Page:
There is much to do and see in Virginia, so plan your Virginia flights and travel itinerary in advance. Once your flight to Virginia lands, the options are endless.
Richmond is the capital of Virginia and also known as the capital of Confederacy. Both the American Revolution and the Civil War ended in Virginia, and today Virginia is home to more presidential tourist attractions than any other state. George Washington built his home in Mt. Vernon; Monticello is the home of Thomas Jefferson; and the Lees set up camp in Stratford. To date, eight U.S. presidents were born in Virginia and seven of them are buried here. Booking a flight to Virginia is the first step in enjoying a perfectly historic vacation.
The nation’s largest defense barrier – the U.S. Pentagon – is based in Virginia, and the Tomb of the Unknown Soldier is located at Arlington National Cemetery in Arlington, Virginia. Travelers booking flights to Virginia will find easy access to Washington, DC, and Old Town Alexandria, where American history comes alive.
On the flight to Virginia, see if you can name all eight U.S. presidents born in Virginia and the seven presidents buried in Virginia.
Virginia has four seasons, and the coastal areas are typically warmer and more humid than the mountains. On average the mountains are 10 degrees (F) cooler year-round, and they get some snow in winter as does Northern Virginia. Summer can have extremely hot and humid spells that are usually short but can last several weeks. Spring and fall are long seasons with mild temperatures and beautiful scenery.
Best Time to Fly to Virginia
October is the busiest time when the leaf peepers come for the foliage. The Shenandoah National Park, Skyline Drive, and Blue Ridge Parkway are especially busy. Summer is the second peak season when visitors come to see the historic sites, theme parks, beaches, and mountains.
Colonial Williamsburg is busy most of the year, particularly in summer and over Christmas. Monticello is very busy on weekends in spring, summer, and October. The last Wednesday and Thursday of July is when the wild ponies of Assateague Island are herded up to swim the channel to Chincoteague.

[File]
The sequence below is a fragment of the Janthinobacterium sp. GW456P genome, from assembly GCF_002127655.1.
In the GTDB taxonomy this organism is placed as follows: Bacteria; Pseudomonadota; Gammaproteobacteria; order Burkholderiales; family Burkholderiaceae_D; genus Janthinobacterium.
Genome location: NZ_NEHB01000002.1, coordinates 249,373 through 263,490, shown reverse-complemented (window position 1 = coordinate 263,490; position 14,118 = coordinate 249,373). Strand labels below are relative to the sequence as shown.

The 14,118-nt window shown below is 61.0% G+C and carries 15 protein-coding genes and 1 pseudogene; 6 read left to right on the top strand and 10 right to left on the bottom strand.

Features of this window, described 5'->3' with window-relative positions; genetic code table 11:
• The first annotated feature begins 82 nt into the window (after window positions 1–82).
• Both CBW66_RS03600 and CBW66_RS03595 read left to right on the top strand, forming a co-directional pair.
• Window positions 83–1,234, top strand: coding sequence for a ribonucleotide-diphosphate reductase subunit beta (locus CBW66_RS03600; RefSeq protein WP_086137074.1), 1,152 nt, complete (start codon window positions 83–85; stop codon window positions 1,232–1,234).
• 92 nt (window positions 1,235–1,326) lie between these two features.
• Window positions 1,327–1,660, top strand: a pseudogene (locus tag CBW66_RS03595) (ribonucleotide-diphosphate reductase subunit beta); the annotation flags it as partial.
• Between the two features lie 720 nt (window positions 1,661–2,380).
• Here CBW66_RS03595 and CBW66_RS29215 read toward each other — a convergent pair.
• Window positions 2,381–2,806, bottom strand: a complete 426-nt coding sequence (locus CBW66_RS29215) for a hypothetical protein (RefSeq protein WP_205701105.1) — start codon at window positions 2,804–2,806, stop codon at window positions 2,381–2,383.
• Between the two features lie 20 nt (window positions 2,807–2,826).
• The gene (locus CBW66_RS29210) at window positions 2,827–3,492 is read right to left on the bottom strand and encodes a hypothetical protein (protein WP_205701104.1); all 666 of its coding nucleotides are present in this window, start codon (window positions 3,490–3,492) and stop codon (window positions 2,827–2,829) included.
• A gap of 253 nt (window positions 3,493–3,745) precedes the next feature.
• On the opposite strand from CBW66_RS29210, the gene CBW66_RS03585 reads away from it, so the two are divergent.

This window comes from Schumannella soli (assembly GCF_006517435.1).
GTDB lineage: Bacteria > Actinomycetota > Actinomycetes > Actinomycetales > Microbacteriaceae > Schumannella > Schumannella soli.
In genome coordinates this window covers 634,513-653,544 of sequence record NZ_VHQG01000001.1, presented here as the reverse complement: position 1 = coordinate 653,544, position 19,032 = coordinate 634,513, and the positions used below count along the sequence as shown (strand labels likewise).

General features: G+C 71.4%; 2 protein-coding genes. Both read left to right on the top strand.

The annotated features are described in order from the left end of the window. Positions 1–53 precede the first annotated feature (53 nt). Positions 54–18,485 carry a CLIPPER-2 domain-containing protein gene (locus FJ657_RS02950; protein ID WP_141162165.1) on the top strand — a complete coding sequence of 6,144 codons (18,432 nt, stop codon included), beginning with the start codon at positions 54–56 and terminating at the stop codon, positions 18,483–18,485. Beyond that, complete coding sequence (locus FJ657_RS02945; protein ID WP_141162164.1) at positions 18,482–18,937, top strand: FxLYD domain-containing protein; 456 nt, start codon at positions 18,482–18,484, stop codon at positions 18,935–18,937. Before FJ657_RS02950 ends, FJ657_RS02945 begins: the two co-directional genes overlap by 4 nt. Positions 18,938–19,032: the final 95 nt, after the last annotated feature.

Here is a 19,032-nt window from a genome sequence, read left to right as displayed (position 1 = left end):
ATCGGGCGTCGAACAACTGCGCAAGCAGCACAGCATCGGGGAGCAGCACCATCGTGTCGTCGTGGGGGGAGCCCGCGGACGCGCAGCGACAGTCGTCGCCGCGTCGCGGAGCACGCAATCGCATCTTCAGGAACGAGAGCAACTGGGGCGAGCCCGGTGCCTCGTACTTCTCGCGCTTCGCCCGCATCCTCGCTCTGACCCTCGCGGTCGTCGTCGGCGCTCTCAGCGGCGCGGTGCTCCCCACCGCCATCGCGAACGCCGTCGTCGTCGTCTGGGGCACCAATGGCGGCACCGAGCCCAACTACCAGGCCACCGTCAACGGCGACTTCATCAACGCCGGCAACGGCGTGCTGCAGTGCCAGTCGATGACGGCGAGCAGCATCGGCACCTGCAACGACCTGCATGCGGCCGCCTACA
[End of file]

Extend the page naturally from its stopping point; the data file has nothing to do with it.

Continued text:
The best time to visit Virginia is spring. Flowers, shrubs, and trees are blooming across the state, and Virginia is the least crowded and least expensive. Travelers willing to visit during the off season can usually find cheap flights to Virginia and discounted hotel rates.
Getting around Virginia
Virginia flights from local airports can get travelers around the state quickly. Trains run north-south through Charlottesville, Fredericksburg, and Richmond, and east from Richmond to the Historic Triangle (Jamestown, Williamsburg, and Yorktown). Buses also provide service to cities and smaller towns.
Two of the major attractions are highways. The Skyline Drive goes along the Blue Ridge Mountains and, once out of Shenandoah National Park, becomes the Blue Ridge Parkway, which continues to the Great Smoky Mountains National Park. The Parkway alone attracts 20 million visitors a year. Driving is also the easiest way to explore the battlefields and plantations. If prefer tours, there are escorted bus tours of the historic sites.
The Colonial Williamsburg Historic Area is closed to all but a few cars. Shuttle buses get you from the parking areas to the historic district, and the Williamsburg Area Transport is the easiest way to get around outside the historic area.
Throughout the state there is ample opportunity for cycling, hiking, and walking. Colonial Williamsburg is best explored on foot or bicycle, and a 20-mile bike path tours the Historic Triangle. Richmond and Charlottesville are easy to explore on foot. Norfolk requires a car, but has free trolleys downtown.
Virginia Travel Information
- This year America commemorated the 400th anniversary of the landing at Jamestown, the first permanent English settlement in the Americas, with 18 signature events and several partner events including a voyage up the James River in the Godspeed, a replica of the ship that sailed in 1607.
- Visit Monticello, Thomas Jefferson’s estate near Charlottesville, Virginia. Jefferson – third president and author of the Declaration of Independence – designed the house himself. The west front of the house is featured on the back of the 5 cent coin.
- Virginia is often called the mother of presidents as eight of the early U.S. presidents (George Washington, Thomas Jefferson, James Madison, James Monroe, William Harrison, John Tyler, Zachary Taylor, and Woodrow Wilson) were born there. Several of their homes are open to visitors including Mount Vernon, George Washington’s home, Montpellier, James Madison’s residence, and Ashlawn Highland, James Monroe’s estate.
- Fredericksburg and Spotsylvania is, the national military park Web site says, “the bloodiest landscape in North America. No place more vividly reflects the Civil War’s tragic cost, in all its forms”. Fredericksburg Battlefield Visitor Center is open year-round.
Bristol was the location of the first country music recordings made for national distribution. In 1927, Ralph Peer of Victor Records traveled to Bristol to record local musicians. In 1998, U.S. Congress recognized the town’s contribution to music history and passed a resolution recognizing Bristol as the "Birthplace of County Music".
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